Now Listening – Petals for Armor

Hayley Williams, one of the best vocalists out there, frontwoman of Paramore, absolute force and certified badass, released her first solo album Petals for Armor this month. After releasing Part I and Part II over the past few months, the full-length album can be found everywhere starting May 8th. To give a bit of context, I’ve been a fan of Hayley’s since around 2006 and have known she’s been against being a solo artist and releasing music under her own name since the band’s inception. But, man, am I glad she did this despite the speculations of what this means for the future of Paramore. She has, of course, Taylor York as producer, Joey Howard, and Carlos de la Garza behind her.

Hayley has said herself this was a very personal project and that it was a necessary part of her healing process.

Photo by Lindsey Byrnes

Petals for Armor is an album about vulnerability as strength, forgiveness, and anger. This isn’t just a 15-track breakup album. Not only is it incredibly relevant, it’s diverse, raw, and a bit unexpected in terms of style and inspiration. Some songs like “Sugar on the Rim” are just so amazingly groovy while others are more quiet, but the album as a whole still feels like a complete narrative starting with the 100% appropriately named “Simmer” and wrapping up with “Crystal Clear,” a refreshing and ethereal love song which contains music from her grandfather’s “Friends or Lovers” in the outro.

Directed by Warren Fu

Without even needing to my Spotify Top Songs of 2020 playlist, I know “Cinnamon” will be at least in the top five, if not number one. “Eat my breakfast in the nude/lemon water, living room/Home is where I’m feminine/smells like citrus and cinnamon.” “Why We Ever” has pulled on my heartstrings a bit more than I can handle lately, but is beautifully put together. So is “Watch Me While I Bloom” which took me by surprise and has one of the most powerfully sung first lines, “How lucky I feel to be in my body again.” Perhaps one of the most candid and catchy songs on the album, “Dead Horse,” directly references her relationship and divorce. It’s accompanied by a video directed by Zac Farro (although I can’t mention this video without also mentioning Lindsey Byrnes as creative director). All this to say if you haven’t dedicated at least a full day to appreciate each and every minute of this project, you’re missing out.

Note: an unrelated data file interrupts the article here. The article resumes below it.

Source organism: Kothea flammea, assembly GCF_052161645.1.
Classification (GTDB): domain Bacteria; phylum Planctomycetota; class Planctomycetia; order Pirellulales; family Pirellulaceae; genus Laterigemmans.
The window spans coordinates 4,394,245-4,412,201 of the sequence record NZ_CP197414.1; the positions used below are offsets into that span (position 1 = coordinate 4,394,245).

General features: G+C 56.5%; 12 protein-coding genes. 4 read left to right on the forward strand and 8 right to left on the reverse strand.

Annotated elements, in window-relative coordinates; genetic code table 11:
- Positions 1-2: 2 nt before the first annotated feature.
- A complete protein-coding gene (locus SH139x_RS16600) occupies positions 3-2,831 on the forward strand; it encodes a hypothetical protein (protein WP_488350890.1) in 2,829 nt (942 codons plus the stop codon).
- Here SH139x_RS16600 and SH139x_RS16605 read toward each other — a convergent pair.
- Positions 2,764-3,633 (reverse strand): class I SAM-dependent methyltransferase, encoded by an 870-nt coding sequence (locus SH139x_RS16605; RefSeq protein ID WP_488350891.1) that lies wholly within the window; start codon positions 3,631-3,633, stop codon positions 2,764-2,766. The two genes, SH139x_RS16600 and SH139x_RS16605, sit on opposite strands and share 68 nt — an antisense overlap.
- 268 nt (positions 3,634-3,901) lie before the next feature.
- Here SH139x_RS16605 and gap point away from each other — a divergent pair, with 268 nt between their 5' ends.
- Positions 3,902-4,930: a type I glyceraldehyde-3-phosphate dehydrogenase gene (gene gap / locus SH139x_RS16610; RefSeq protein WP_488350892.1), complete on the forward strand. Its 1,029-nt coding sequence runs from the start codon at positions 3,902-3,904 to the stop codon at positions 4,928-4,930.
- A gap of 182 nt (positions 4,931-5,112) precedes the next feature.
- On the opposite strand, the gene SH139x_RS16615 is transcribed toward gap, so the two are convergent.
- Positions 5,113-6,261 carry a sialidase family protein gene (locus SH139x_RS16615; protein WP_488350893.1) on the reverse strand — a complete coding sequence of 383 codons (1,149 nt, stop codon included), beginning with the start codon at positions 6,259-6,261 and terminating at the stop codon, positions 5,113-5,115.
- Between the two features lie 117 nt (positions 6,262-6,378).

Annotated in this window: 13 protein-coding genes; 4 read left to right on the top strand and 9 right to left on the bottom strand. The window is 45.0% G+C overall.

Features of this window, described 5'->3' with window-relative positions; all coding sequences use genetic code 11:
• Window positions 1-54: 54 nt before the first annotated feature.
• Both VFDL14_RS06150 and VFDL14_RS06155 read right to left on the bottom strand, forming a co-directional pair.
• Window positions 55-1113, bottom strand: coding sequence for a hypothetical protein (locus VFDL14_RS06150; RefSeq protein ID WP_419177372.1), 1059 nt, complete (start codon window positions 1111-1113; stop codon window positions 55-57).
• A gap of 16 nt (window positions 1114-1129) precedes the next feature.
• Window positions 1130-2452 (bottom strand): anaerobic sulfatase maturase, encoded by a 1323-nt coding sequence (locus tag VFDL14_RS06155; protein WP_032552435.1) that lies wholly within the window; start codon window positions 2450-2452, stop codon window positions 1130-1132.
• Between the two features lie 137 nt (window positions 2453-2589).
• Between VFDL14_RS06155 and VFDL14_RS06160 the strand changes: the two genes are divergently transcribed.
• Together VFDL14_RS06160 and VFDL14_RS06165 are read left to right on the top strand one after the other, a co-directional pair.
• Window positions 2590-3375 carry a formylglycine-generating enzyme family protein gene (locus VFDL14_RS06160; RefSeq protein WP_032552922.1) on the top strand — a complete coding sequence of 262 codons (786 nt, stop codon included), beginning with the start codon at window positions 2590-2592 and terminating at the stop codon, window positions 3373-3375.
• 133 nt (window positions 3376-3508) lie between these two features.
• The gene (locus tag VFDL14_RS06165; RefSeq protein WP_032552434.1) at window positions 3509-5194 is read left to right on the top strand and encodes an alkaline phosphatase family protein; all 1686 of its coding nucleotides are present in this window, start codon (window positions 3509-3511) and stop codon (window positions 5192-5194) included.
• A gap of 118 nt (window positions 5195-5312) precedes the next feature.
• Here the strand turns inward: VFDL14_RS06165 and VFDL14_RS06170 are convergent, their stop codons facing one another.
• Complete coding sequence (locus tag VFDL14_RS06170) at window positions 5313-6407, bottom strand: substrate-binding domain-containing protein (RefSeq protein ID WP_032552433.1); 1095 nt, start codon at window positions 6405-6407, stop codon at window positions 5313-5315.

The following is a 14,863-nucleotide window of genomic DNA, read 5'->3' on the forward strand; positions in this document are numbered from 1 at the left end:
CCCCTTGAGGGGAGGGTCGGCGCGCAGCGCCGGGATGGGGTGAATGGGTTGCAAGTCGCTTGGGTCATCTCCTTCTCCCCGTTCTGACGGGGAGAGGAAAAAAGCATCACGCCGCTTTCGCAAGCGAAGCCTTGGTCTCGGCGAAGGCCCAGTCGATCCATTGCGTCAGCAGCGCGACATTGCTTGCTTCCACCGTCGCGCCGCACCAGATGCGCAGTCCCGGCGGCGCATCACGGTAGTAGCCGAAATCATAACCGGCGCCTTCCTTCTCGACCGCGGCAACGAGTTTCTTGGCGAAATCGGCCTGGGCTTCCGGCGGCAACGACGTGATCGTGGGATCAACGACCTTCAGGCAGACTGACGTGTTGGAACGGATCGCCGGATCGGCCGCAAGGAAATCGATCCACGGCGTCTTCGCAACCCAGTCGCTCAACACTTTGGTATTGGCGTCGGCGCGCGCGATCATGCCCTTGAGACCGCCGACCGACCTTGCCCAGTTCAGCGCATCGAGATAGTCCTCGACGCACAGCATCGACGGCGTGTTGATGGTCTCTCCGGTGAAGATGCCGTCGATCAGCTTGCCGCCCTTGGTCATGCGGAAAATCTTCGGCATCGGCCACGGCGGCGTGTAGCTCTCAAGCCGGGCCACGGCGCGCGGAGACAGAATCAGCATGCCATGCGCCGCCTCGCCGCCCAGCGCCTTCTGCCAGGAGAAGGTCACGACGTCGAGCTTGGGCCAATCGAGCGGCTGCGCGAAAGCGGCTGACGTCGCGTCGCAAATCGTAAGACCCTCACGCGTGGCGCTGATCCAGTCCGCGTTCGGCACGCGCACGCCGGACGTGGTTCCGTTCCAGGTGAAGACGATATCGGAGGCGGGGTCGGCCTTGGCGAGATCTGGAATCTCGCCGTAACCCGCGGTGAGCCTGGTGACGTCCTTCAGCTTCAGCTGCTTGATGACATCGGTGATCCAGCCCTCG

Read some of my favorite Petals for Armor interviews here:

In Conversation: Hayley Williams – Vulture

Hayley Williams Breaks Down Every Song on Her Deeply Personal Solo Album, Petals for Armor – Pitchfork

Hayley Williams in NYLON

  1. Taylor

    May 15, 2020 at 1:33 pm

    Thank you for writing this! I was mesmerized the first time I listened to the album all the way through. I don’t know if you experienced this but when she first released Cinnamon (which is a favorite track of mine too!) and then I listened to Simmer I had this weird sense of deja vu? It felt like the songs were somehow woven together but maintained their separate identities at the same time. Thank you for sharing names of creatives and directors I wouldn’t have otherwise known! And I got a bit emotional too knowing her grandfather is featured in the outro of the last song on the record <3

    1. admin

      May 15, 2020 at 7:46 pm

      I’m so glad you listened to it!! Totally agree! That part of my favorite Crystal Clear is so so gorgeous. If you haven’t already caught it, there’s the coolest little musical reference to Sudden Desire in Taken. It’s just all so good!

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